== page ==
Uniqueness of the project: Unique is that the European bison live here in relative wet conditions (swampy vegetations and willow forests) on rich clay soils. Besides that, it’s one of the best examples of a Forest-grassland mosaic landscape in Holland. None of the trees are planted and grazers were present since the area changed from a coastal salt marsh reserve to a fresh water reserve.
Other activities: Eco tourism, Education, Research
Results you aim to accomplish in 10 years from now on: • To have around 110-150 grazers in less than 10 years and expand the present grazing are with 60 ha
• To have the biggest herd of European bison in the Netherlands
• To be an inspiration for other organizations
• To reduce the dominance of invasive species and bracken
• To maintaining a mosaic landscape
• A better water quality of the lake
• A better connection with the lake and other wetlands nearby
• More knowledge of the effect of bison grazing in wetter forest on rich soil
• To learn about the interactions between the three different types of grazers, and their effects on the landscape
• Contributing to the European bison breeding program
Results so far: In 2020 there are ca. 60 horses, 20 cattle and 14 European (lowland) bison. 2020 was the year the first bison (11) came and three young were born. So far the animals seems to flourish and no bison died. Invasive species are heavily eaten. The project gains a lot of positive media and response from visitors.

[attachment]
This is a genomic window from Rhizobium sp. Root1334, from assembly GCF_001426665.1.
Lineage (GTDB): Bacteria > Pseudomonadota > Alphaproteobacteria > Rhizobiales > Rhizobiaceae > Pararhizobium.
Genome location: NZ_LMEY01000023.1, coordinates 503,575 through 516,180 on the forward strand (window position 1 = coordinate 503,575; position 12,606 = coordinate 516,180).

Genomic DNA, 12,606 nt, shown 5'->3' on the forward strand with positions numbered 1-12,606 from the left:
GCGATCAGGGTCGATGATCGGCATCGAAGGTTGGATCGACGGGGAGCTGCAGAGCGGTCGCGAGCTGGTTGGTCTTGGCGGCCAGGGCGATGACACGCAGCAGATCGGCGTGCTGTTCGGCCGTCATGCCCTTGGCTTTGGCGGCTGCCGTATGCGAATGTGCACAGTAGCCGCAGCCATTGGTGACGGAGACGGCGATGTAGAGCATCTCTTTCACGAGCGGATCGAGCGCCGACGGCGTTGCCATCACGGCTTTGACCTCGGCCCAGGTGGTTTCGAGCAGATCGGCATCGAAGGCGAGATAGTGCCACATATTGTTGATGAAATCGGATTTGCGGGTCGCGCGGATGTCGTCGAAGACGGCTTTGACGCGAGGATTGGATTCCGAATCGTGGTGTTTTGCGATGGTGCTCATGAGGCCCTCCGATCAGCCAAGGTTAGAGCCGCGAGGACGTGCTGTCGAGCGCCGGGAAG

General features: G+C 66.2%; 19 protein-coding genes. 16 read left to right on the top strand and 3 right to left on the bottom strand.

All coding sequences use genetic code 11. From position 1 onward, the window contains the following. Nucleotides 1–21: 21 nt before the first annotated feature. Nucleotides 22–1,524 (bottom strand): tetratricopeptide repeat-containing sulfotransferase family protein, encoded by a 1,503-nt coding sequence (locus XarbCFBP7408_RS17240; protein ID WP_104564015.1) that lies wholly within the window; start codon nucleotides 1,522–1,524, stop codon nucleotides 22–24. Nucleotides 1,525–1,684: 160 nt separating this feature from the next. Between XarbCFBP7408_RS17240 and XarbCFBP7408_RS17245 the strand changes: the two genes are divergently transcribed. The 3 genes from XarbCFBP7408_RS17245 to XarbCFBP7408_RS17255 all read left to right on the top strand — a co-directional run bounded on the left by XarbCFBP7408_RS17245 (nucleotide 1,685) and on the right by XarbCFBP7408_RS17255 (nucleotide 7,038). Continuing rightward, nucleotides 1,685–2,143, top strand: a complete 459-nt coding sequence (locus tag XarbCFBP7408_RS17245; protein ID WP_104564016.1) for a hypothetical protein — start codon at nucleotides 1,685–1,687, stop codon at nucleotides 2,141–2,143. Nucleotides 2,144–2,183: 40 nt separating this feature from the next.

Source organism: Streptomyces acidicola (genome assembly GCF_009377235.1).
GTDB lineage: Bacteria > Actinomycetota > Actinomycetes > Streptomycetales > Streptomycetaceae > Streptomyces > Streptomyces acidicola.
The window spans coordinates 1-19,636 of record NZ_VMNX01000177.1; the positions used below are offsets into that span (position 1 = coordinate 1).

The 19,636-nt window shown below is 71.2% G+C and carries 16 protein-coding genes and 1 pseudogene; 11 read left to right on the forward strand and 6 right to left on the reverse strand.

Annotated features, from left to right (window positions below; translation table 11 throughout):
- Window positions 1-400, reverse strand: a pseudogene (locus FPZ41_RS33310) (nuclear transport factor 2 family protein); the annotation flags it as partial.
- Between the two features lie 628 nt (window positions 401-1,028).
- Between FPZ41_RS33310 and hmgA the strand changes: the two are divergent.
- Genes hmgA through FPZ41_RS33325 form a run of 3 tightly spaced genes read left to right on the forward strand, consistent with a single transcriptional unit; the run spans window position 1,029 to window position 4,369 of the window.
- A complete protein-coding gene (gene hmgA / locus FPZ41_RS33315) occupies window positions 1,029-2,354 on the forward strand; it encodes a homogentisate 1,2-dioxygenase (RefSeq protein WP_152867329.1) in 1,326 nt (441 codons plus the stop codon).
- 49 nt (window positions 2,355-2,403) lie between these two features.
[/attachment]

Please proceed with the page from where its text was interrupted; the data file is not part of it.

Inspirational value: We learned a lot from experts working with European bison in other reserves in The Netherlands. Because of that the project had a very good start and no problems appeared so far.
Experience you would like to share: So far the bison seem to adapt very well to the half open wet forest. The first effects of the grazing and browsing are very positive. They ate a lot of the invasive species: Giant hogweed. Also they debark and brake much more trees and shrubs species than the cattle and horses did before. This is a big plus as it prevents that the grasslands are slowly turning in to forest. They also spend a lot of time in the bracken, causing it to break and open up. They seem to be fond of the water and regularly cross (shallow) creeks without any problems. On warm days they spent time in the water to cool off.
Experience you would like to gain: To find out what the benefits are to have European bison on top of konik horses and rode geus cattle.
Map
Country
Netherlands
Start year
2019
Size (ha)
600
Area type
Forest-grassland mosaic, Freshwater lakes, Wetlands
Natural process
Bark beetle, Natural grazing, Wetland dynamics
Flagship species
Bison, Feral cattle, Feral horses, Roe deer